These processes are known as partitioning (the dividing) and replication (the distribution among servers on the network).One of the features that really put NetWare on the networking map was Novell Directory Services (NDS). and that they are allowed to . including allowed logon times and station restrictions. These prevent users from logging on during restricted times and from certain workstations. Information about the user account and what the user can and can't access is stored in the NDS. Although introduced as NDS with NetWare 4. Also. NetWare also supports numerous other authentication mechanisms such as smartcards and biometrics. Novell has now renamed the product eDirectory and made it platform independent. This database can then be divided and distributed among different servers on the network. NetWare is a full-featured operating system that offers all the functions required by an organization. For this reason. each time a user attempts to access a resource. NetWare Authentication As with all the other network operating systems discussed in this chapter. Like the other network operating systems. including file and print services. DNS and DHCP servers.x. an assortment of restrictions is evaluated. a copy of the NDS must be available in order for the user to be able to log on. NetWare also supports a wide range of third-party hardware and software. Like Microsoft's Active Directory. As well as supplying this information. After a user has been validated to the eDirectory tree. by default NetWare authentication is performed by using a username and password combination. and FTP and Web servers. their authentication status is checked in the NDS to make sure that they are who they say they are. users also need to tell client software which NDS tree to authenticate to and the location of the user object in the NDS tree. NDS (which has been around since 1994) is a directory services system that enables network objects to be stored in a database.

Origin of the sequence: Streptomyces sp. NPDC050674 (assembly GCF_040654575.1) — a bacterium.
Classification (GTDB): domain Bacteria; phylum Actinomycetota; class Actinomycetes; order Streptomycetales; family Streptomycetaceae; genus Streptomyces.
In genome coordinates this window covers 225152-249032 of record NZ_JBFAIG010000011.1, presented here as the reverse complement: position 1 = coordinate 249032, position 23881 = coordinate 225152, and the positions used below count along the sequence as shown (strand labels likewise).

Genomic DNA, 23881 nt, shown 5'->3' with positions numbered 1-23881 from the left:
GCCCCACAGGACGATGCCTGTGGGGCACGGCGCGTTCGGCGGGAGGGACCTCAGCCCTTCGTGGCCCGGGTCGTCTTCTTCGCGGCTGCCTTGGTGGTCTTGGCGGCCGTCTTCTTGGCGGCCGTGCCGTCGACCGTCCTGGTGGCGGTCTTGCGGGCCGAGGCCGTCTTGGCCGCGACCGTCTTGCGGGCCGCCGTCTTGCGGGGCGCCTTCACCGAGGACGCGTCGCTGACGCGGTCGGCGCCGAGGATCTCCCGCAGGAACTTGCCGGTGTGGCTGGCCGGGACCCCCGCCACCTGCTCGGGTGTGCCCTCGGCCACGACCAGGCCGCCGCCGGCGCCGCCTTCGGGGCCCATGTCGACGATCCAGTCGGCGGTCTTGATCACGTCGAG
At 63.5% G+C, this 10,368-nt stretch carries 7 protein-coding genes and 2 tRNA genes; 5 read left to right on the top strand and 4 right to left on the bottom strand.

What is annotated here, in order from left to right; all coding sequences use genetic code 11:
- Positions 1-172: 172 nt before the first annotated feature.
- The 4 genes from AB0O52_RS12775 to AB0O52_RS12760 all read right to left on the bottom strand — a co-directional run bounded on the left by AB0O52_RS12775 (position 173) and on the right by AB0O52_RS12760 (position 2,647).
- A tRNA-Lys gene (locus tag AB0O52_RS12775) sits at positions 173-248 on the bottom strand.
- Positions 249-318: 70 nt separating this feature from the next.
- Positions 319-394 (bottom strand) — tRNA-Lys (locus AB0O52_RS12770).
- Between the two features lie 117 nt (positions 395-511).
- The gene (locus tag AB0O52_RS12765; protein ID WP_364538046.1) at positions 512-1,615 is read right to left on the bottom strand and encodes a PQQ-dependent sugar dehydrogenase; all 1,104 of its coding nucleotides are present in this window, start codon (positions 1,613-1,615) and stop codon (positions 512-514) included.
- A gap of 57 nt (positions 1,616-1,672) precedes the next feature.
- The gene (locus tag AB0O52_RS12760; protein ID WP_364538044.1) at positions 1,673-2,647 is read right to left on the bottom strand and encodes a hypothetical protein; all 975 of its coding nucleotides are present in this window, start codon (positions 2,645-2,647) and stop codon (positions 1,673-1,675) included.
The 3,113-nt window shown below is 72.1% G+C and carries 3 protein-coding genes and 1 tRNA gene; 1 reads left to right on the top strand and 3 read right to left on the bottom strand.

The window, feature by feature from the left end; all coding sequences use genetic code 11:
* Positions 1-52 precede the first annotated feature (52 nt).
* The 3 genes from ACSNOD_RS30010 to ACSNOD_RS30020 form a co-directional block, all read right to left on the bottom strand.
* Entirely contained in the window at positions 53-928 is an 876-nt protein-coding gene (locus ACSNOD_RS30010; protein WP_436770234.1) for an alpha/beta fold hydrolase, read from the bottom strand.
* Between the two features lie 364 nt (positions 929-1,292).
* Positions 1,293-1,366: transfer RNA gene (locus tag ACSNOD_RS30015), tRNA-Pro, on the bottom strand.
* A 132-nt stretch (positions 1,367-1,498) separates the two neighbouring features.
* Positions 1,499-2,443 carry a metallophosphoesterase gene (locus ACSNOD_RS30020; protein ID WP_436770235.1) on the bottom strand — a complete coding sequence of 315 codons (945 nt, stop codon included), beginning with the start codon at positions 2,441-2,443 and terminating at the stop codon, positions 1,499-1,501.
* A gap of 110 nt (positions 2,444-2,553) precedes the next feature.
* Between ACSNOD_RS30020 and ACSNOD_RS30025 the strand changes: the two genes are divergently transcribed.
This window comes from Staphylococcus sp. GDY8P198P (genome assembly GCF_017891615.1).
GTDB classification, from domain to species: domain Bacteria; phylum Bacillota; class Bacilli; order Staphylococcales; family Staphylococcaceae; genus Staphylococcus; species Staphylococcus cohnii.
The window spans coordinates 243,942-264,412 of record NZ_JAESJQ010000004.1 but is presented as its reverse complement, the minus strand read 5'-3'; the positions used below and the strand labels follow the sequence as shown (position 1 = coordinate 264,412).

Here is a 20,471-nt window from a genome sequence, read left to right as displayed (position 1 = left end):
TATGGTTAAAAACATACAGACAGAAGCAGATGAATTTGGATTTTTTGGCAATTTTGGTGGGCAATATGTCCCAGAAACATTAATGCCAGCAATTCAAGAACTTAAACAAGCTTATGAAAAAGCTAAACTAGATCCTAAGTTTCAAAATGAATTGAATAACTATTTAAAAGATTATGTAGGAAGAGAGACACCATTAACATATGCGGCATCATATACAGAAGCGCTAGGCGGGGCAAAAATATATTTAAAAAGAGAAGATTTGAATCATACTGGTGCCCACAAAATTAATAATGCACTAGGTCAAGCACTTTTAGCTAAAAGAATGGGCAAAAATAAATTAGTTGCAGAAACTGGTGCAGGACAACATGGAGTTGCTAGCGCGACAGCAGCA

folders. where appropriate. though NFS is also enabled by default in NetWare 6. When you are used to it. File system security on NetWare is the most sophisticated of any of the popular network operating systems. Instead. NetWare File Services For many years.x. which is called "long. NetWare uses a file sharing system in which all areas of the disk are available to all users who have permissions. Only the areas of the volume to which the user has been assigned permissions are available to that user.access the resource. NetWare was considered the operating system of choice for providing file and print services. users can map a drive to an area of a disk called a volume. Most commonly. NetWare also accommodates file permission inheritance and filters to cancel out that inheritance. For those who are unfamiliar with the various features of NetWare file system security. In addition to a full set of file permissions." is used. These permissions can be assigned to individual files or. the driver that mimics the file properties of Windows clients. you realize that it allows an extremely high level of control over files and directories. Novell offers compatibility with various client operating systems by using special software drivers known as name spaces to make drives available to clients. Although that might no longer be the case. At the core of NetWare file system security are the basic permissions. many people in the IT industry still see NetWare as primarily a file and print server platform. it can all seem a bit bewildering. The file system rights available on a NetWare server are listed in Table 2 . though. One benefit of this system is that a user need only log on once in order to be permitted resources anywhere on the network. There is no concept of share points as with Windows server operating systems. although it is possible for a user to connect to a specific folder on the server if necessary.